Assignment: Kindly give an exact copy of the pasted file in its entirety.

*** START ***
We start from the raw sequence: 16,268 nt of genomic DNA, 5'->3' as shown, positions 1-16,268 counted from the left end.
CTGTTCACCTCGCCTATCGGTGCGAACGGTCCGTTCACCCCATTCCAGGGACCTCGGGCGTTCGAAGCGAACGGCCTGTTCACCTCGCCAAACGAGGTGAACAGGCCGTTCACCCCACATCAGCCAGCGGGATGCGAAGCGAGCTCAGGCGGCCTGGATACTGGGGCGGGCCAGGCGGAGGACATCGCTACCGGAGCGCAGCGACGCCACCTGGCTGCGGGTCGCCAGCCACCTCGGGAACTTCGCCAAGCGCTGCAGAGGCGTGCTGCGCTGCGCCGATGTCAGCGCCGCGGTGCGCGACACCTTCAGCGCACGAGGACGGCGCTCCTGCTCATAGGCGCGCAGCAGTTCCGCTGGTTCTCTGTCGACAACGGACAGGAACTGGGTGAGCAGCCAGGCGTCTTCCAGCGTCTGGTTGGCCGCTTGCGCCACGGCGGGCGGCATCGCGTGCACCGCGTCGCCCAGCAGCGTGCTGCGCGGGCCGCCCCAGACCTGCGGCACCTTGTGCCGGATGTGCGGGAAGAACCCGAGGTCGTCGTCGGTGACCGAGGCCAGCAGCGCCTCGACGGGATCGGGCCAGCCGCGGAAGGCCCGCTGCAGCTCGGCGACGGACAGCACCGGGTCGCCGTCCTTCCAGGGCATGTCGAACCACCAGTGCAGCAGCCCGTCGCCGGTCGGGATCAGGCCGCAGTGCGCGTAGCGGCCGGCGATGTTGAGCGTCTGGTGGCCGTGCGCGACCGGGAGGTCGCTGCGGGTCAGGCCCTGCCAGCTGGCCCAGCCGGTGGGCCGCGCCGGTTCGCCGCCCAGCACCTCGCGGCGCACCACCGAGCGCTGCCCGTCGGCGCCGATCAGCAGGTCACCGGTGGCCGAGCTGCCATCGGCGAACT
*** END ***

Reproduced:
We start from the raw sequence: 16,268 nt of genomic DNA, 5'->3' as shown, positions 1-16,268 counted from the left end.
CTGTTCACCTCGCCTATCGGTGCGAACGGTCCGTTCACCCCATTCCAGGGACCTCGGGCGTTCGAAGCGAACGGCCTGTTCACCTCGCCAAACGAGGTGAACAGGCCGTTCACCCCACATCAGCCAGCGGGATGCGAAGCGAGCTCAGGCGGCCTGGATACTGGGGCGGGCCAGGCGGAGGACATCGCTACCGGAGCGCAGCGACGCCACCTGGCTGCGGGTCGCCAGCCACCTCGGGAACTTCGCCAAGCGCTGCAGAGGCGTGCTGCGCTGCGCCGATGTCAGCGCCGCGGTGCGCGACACCTTCAGCGCACGAGGACGGCGCTCCTGCTCATAGGCGCGCAGCAGTTCCGCTGGTTCTCTGTCGACAACGGACAGGAACTGGGTGAGCAGCCAGGCGTCTTCCAGCGTCTGGTTGGCCGCTTGCGCCACGGCGGGCGGCATCGCGTGCACCGCGTCGCCCAGCAGCGTGCTGCGCGGGCCGCCCCAGACCTGCGGCACCTTGTGCCGGATGTGCGGGAAGAACCCGAGGTCGTCGTCGGTGACCGAGGCCAGCAGCGCCTCGACGGGATCGGGCCAGCCGCGGAAGGCCCGCTGCAGCTCGGCGACGGACAGCACCGGGTCGCCGTCCTTCCAGGGCATGTCGAACCACCAGTGCAGCAGCCCGTCGCCGGTCGGGATCAGGCCGCAGTGCGCGTAGCGGCCGGCGATGTTGAGCGTCTGGTGGCCGTGCGCGACCGGGAGGTCGCTGCGGGTCAGGCCCTGCCAGCTGGCCCAGCCGGTGGGCCGCGCCGGTTCGCCGCCCAGCACCTCGCGGCGCACCACCGAGCGCTGCCCGTCGGCGCCGATCAGCAGGTCACCGGTGGCCGAGCTGCCATCGGCGAACT